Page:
This begs a very big question. If Newton 'got it' and Galileo knew all about it, why was it such news to the Minnesota astronomers who planted the story in the papers late last week? What compelled them to declare a thirteenth sign called Ophiuchus and then issue fresh dates for the twelve zodiac signs as a result of their "research?"

Could they really be so ignorant? Or were they, perhaps, determined to stir up as much publicity for themselves as possible no matter how many unfair aspersions this might cast on traditional astrology?

The sad, sorry answer is that their agenda was entirely aggressive. The schism between astrology and astronomy has grown in the last couple of hundred years, from a skirmish to an all out battle. Although so far, all the attacks have come from one side.

The astronomers have declared war on the astrologers. The astrologers, they feel, deserve it, purely by their very existence. How dare they believe what they believe? What right have astrologers to infer meaning into the movements of the planets when astronomers see no such mystic information and must content themselves only with measurements of orbit, rotation and chemical formation?

Ironically, the astronomers' justification for their anger with astrologers sounds much like an accusation of heresy. The astronomers believe one thing. The astrologers believe another. And while the astrologers are happy to respect the astronomers' right to believe what they want to believe, the astronomers will seemingly not be happy till every last astrologer has been unceremoniously debunked.

Fuelling this attitude is, of course, one very earthly factor. There's not much money in astronomy. You're likely, if you're studying space for a living, to be on a meagre academic grant. But some astrologers (only some, we must stress) make a good living from their practice. It must be galling for the astronomers to feel that their astrological cousins know far less yet are rewarded far more highly. Galling it may be. But then, they are perfectly free to return home to the realm of mysticism, aren't they? Well, oddly enough, they're not. We astrologers would welcome them into our communities with open arms. But peer pressure amongst astronomers is a formidable force. Across the scientific community there's a loathing and detestation of astrology, along with all other forms of semi-mystical activity, from telepathy to homeopathy.

This shocking culture of bigotry means that if any researcher, no matter how respectable, at any university, no matter how progressive were to conduct a study of any esoteric activity... and was to conclude that there might be 'something in it after all', no matter how small, they would not be met with the applause of their contemporaries. Instead, they could expect to be rubbished in public, subjected to ridicule and put at the very bottom of the pile when it came to dividing up next year's grant money.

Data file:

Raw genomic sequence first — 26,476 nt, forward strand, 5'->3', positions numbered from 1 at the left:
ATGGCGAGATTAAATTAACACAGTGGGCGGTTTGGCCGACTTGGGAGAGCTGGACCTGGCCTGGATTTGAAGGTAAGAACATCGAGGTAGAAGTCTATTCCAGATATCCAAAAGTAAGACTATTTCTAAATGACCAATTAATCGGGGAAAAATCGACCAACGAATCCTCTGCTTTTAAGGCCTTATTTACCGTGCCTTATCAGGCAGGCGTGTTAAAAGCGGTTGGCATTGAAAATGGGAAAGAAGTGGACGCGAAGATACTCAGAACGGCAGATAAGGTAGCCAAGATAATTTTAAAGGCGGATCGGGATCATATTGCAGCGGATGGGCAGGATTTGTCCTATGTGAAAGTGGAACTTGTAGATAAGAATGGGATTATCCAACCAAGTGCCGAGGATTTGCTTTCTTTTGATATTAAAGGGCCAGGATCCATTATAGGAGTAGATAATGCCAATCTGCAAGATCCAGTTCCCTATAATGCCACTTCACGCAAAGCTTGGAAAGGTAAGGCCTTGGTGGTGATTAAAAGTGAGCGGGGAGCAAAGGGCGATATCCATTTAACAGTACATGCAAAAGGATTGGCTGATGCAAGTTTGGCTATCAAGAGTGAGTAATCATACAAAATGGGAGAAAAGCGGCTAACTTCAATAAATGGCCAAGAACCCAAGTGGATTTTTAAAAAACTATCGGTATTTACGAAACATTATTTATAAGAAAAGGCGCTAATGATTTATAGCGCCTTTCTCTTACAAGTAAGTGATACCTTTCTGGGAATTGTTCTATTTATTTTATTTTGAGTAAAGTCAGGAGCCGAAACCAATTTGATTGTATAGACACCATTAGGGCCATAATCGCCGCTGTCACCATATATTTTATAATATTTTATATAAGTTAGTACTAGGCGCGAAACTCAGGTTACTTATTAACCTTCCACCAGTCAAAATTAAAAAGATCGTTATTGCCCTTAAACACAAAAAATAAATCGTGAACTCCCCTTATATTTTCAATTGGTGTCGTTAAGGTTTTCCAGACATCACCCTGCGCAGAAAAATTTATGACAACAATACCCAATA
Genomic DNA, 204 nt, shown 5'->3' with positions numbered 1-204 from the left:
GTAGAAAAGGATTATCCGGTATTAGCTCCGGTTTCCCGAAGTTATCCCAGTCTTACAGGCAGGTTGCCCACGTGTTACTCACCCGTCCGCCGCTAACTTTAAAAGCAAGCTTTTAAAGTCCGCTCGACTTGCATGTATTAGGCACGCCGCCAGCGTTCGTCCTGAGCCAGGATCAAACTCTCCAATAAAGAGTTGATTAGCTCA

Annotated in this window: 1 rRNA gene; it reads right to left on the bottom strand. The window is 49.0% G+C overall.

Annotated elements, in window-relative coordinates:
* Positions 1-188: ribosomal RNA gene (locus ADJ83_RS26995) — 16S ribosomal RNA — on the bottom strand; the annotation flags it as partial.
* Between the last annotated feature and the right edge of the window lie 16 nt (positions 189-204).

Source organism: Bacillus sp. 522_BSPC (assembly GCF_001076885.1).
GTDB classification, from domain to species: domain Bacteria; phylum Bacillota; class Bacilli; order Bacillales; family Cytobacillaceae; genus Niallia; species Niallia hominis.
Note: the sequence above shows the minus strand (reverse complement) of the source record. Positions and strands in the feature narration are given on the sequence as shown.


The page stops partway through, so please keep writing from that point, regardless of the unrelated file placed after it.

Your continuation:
So the astronomers don't like astrologers. And in fairness, astrologers are not always their own best friends, either. Each time, for example, you visit a horoscope website and see a picture of a zodiac sign made out of a kind of 'join the dots' image of heavenly stars, you're entering the territory of someone who is being, at best, a bit unthinking. Either they genuinely don't know that the constellations are not the same as the zodiac signs they work with... or they do but they're letting their art department get the better of them. Just to complicate the matter a bit more, there are some Indian astrologers, practising what they call Vedic astrology... and some genuine, knowledgeable people who have chosen to work as 'Sidereal astrologers', using visual astronomy... and these astrologers actually DO use the constellations. Which means they do use different dates. And, of course, they read the sky a little differently in much the same way, perhaps, as a musician might play a sitar differently to a guitar. Even they though, don't use an extra zodiac sign called Ophiuchus, or anything else.

The astronomers from Minnesota, who planted this mish mash of malicious misinformation into the press late last week, must now be rubbing their hands together with glee. But they've done their cause no real favours and they've done astrology no great harm.

The fact remains that the zodiac is right, exactly the way it is. There is no new sign, there are no new dates... and sadly I predict that in 15 years or so, just when everyone has forgotten all this, some other smart alec astronomer will set out to cause the same trouble, all over again.